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Modern home printers are relatively cheap, however, the same cannot be said for the ink which goes in them. Around the world, the prices of printing ink soar year-on-year and are in some places more expensive than gold, champagne, and even human blood.

Many companies and people are now placing an emphasis on paperless business habits, however, if you cannot ditch paper just yet and simply must use it, there are many ways you can save money by making better ink purchasing decisions.

Although it seems like a good idea to buy a relatively cheap home printer, this can end up being more expensive in the long-term as printing ink for cheaper machines is more expensive, especially when you buy the official manufacturer’s inkjet cartridges.

#1: Cheap Printers & Expensive Ink

The reason that many ink jet printers are relatively cheap is because manufacturers such as HP and Canon sell their devices at cost price (or, in some cases, a loss!) in an attempt to persuade consumers into buying their products.

To make its money back, the manufacturer uses their official ink jet cartridges – they know that their printers cannot be used without ink and by pricing cartridges highly, they are able to recuperate their losses and make a profit. Consumers are unlikely to buy a printer and then never refill their ink, and the profit margins for ink are much, much higher than the profit margins for the physical printers themselves.

Even if manufacturers are to make a slight profit from the sale of their printers, most of their profits come from ink – they would much rather sell you a cheap printer and make their money back on a consistent basis through the sale of their inks.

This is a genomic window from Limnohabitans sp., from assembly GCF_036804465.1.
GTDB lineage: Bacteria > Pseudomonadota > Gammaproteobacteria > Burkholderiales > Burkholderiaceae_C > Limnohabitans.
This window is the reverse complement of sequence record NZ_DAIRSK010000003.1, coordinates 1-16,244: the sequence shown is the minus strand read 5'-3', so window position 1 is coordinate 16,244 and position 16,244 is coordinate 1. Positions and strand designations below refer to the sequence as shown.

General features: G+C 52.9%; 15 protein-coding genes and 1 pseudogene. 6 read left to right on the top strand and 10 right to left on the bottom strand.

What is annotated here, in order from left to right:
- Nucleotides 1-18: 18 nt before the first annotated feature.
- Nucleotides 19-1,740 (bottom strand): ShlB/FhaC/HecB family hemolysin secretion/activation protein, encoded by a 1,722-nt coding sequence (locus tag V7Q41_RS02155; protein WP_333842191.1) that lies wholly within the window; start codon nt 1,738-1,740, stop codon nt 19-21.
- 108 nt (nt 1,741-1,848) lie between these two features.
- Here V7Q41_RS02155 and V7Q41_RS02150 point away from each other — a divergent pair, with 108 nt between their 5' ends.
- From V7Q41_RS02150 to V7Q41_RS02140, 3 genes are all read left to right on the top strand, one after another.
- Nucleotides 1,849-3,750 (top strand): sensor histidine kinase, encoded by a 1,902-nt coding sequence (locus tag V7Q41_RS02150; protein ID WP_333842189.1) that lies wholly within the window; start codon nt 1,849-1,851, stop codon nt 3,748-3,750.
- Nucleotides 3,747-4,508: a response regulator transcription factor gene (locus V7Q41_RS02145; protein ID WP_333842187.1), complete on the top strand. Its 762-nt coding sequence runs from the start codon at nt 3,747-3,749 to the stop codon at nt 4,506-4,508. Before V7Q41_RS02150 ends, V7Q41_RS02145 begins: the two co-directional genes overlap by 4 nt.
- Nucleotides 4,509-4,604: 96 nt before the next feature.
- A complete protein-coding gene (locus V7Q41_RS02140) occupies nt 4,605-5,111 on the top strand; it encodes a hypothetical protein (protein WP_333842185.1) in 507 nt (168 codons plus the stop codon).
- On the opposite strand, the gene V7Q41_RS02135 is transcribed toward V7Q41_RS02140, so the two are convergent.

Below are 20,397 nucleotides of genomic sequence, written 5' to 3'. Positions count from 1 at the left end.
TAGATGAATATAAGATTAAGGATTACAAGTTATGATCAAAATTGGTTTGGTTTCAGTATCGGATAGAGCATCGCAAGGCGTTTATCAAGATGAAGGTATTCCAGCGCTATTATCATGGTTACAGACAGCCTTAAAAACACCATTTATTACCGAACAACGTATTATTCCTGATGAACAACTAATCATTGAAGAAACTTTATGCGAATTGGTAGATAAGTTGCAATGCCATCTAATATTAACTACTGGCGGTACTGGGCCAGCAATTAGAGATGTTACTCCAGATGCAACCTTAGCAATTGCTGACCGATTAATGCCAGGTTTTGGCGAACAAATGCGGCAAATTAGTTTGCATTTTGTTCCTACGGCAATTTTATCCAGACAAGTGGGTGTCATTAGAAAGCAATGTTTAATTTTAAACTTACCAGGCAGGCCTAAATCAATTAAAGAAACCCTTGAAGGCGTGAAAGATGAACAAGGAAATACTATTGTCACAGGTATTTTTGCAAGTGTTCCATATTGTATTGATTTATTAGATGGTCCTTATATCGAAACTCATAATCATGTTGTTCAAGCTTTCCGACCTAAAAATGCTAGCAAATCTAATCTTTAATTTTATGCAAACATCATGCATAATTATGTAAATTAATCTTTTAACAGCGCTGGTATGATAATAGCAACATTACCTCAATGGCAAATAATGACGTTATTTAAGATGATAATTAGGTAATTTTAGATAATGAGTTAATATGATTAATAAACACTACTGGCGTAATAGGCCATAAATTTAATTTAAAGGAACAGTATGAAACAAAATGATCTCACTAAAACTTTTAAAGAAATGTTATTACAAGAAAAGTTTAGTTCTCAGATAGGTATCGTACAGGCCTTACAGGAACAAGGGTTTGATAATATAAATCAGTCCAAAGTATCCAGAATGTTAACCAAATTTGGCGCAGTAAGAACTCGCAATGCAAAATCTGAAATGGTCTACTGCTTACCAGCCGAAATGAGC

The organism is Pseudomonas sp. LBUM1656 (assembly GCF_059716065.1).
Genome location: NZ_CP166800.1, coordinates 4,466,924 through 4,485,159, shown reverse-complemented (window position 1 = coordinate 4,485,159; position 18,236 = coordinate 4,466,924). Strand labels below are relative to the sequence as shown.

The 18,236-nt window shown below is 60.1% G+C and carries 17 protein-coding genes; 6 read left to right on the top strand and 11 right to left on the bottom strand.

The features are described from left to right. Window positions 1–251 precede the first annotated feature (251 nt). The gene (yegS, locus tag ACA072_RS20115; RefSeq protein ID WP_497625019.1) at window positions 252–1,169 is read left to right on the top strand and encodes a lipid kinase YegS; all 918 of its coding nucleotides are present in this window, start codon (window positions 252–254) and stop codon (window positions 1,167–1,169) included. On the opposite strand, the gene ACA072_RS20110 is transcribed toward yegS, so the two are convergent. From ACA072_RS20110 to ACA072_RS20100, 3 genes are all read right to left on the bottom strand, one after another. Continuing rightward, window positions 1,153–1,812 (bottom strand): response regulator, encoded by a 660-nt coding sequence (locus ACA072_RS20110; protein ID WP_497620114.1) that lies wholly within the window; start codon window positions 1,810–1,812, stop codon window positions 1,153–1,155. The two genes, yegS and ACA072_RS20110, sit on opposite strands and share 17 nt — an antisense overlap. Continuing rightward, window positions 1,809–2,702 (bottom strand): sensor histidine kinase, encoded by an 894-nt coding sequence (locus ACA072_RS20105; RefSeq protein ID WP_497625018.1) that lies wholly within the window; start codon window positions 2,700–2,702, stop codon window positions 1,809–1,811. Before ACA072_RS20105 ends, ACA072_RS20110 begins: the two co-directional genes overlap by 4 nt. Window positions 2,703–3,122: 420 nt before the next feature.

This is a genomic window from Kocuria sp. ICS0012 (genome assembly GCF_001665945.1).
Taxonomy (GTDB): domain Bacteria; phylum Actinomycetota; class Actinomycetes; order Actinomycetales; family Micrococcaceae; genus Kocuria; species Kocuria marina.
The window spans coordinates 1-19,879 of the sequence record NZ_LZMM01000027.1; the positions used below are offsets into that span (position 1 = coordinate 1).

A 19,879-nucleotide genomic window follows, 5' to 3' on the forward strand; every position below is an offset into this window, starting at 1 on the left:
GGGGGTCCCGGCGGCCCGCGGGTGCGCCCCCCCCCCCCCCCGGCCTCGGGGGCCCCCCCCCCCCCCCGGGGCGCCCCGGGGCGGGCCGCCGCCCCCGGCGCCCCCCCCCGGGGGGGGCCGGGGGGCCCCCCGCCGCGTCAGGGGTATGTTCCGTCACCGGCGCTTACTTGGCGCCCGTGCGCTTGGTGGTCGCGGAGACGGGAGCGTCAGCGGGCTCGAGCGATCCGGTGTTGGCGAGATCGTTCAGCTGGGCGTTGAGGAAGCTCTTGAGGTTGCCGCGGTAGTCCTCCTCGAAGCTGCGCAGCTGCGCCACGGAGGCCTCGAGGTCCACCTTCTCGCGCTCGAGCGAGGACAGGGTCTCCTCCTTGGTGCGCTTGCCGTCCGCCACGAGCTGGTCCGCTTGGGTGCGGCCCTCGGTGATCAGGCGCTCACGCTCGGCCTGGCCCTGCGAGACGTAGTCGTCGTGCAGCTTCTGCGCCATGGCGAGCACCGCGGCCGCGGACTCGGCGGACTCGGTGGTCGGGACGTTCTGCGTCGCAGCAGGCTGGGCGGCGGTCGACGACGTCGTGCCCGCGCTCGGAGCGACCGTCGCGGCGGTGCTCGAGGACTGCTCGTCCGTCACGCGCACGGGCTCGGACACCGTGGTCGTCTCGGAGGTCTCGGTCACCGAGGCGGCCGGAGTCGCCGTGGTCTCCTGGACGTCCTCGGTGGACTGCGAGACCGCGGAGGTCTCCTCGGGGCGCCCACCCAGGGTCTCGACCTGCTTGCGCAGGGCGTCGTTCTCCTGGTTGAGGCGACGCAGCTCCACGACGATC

Printer manufacturers operate using the same model as the manufacturers of many popular grooming products such as men’s razors. By selling their branded razors cheaply, they can earn a consistent profit through the sale of expensive blades further down the line. The profit margins here are better because the consumer only needs to purchase one or two razor blade handles, but in-order to keep using the razor blade handle they’ll have to keep purchasing replacement blades.

In addition to this, several manufacturers program their printers to only accept official and more expensive cartridges. If a consumer attempts to use a non-branded “compatible” cartridge in their printer, it simply will not work. This is done using microchips which can be read by the printer. In these cases, the printer will refuse to register the cartridge and you will not be able to print anything.

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#2: Printer Ink is Expensive to Produce

Although profit margins do play a role in the pricing of ink, it is not the only reason. Printing ink is inherently expensive to produce, and a lot goes into this.

  1. Research and Development

This is the most time-consuming and expensive aspect of producing ink for a printer. Whilst cartridges are very small, a lot goes into them. All the individual elements in an ink cartridge must work together in-order to ensure the ink actually gets to the paper and remains there during printing. Also, getting the cartridge to work efficiently and waste a minimal amount of ink takes lots of development time, further driving up the cost of the final product.

  • Making Ink Costs Money

Ink is not a natural resource; it must be carefully made. Ink includes several specialized solutions, ingredients, and solvents. Some of these ingredients prevent the ink from damaging the paper, some ensure that only the right amount gets released and others ensure that the ink stays put and does not run. All this further adds to the cost and is reflected in the price of an ink cartridge.